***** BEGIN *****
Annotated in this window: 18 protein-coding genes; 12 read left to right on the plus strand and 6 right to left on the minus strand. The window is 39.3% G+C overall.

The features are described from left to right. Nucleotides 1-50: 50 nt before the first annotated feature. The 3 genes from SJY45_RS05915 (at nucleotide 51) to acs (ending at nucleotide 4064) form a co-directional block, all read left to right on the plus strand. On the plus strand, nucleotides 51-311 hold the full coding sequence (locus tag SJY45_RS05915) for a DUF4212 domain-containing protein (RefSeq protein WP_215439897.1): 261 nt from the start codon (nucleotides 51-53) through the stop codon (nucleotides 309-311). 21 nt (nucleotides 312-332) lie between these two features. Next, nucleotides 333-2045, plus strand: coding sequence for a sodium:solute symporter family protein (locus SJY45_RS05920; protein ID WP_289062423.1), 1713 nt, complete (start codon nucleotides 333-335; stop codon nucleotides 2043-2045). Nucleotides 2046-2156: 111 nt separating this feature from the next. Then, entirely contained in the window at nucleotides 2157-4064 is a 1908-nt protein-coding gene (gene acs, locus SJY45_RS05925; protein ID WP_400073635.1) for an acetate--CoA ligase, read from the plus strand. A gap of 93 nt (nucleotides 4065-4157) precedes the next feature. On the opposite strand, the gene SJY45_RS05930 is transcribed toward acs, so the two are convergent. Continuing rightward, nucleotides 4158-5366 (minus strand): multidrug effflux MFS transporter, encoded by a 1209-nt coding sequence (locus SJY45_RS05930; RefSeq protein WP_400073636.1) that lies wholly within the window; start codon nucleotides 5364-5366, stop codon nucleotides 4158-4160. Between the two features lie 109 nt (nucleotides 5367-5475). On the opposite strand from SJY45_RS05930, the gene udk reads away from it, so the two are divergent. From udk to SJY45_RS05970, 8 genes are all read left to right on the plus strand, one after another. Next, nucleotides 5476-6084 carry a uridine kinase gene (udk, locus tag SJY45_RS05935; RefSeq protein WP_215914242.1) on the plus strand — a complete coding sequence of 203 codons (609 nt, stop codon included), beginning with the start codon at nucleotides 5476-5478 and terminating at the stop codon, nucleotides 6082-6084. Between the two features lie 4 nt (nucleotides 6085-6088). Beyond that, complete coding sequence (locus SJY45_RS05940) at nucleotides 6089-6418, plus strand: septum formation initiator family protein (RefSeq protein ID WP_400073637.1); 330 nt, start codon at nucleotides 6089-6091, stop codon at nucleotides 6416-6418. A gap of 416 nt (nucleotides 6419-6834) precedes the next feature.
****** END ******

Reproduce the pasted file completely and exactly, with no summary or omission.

Annotated in this window: 18 protein-coding genes; 12 read left to right on the plus strand and 6 right to left on the minus strand. The window is 39.3% G+C overall.

The features are described from left to right. Nucleotides 1-50: 50 nt before the first annotated feature. The 3 genes from SJY45_RS05915 (at nucleotide 51) to acs (ending at nucleotide 4064) form a co-directional block, all read left to right on the plus strand. On the plus strand, nucleotides 51-311 hold the full coding sequence (locus tag SJY45_RS05915) for a DUF4212 domain-containing protein (RefSeq protein WP_215439897.1): 261 nt from the start codon (nucleotides 51-53) through the stop codon (nucleotides 309-311). 21 nt (nucleotides 312-332) lie between these two features. Next, nucleotides 333-2045, plus strand: coding sequence for a sodium:solute symporter family protein (locus SJY45_RS05920; protein ID WP_289062423.1), 1713 nt, complete (start codon nucleotides 333-335; stop codon nucleotides 2043-2045). Nucleotides 2046-2156: 111 nt separating this feature from the next. Then, entirely contained in the window at nucleotides 2157-4064 is a 1908-nt protein-coding gene (gene acs, locus SJY45_RS05925; protein ID WP_400073635.1) for an acetate--CoA ligase, read from the plus strand. A gap of 93 nt (nucleotides 4065-4157) precedes the next feature. On the opposite strand, the gene SJY45_RS05930 is transcribed toward acs, so the two are convergent. Continuing rightward, nucleotides 4158-5366 (minus strand): multidrug effflux MFS transporter, encoded by a 1209-nt coding sequence (locus SJY45_RS05930; RefSeq protein WP_400073636.1) that lies wholly within the window; start codon nucleotides 5364-5366, stop codon nucleotides 4158-4160. Between the two features lie 109 nt (nucleotides 5367-5475). On the opposite strand from SJY45_RS05930, the gene udk reads away from it, so the two are divergent. From udk to SJY45_RS05970, 8 genes are all read left to right on the plus strand, one after another. Next, nucleotides 5476-6084 carry a uridine kinase gene (udk, locus tag SJY45_RS05935; RefSeq protein WP_215914242.1) on the plus strand — a complete coding sequence of 203 codons (609 nt, stop codon included), beginning with the start codon at nucleotides 5476-5478 and terminating at the stop codon, nucleotides 6082-6084. Between the two features lie 4 nt (nucleotides 6085-6088). Beyond that, complete coding sequence (locus SJY45_RS05940) at nucleotides 6089-6418, plus strand: septum formation initiator family protein (RefSeq protein ID WP_400073637.1); 330 nt, start codon at nucleotides 6089-6091, stop codon at nucleotides 6416-6418. A gap of 416 nt (nucleotides 6419-6834) precedes the next feature.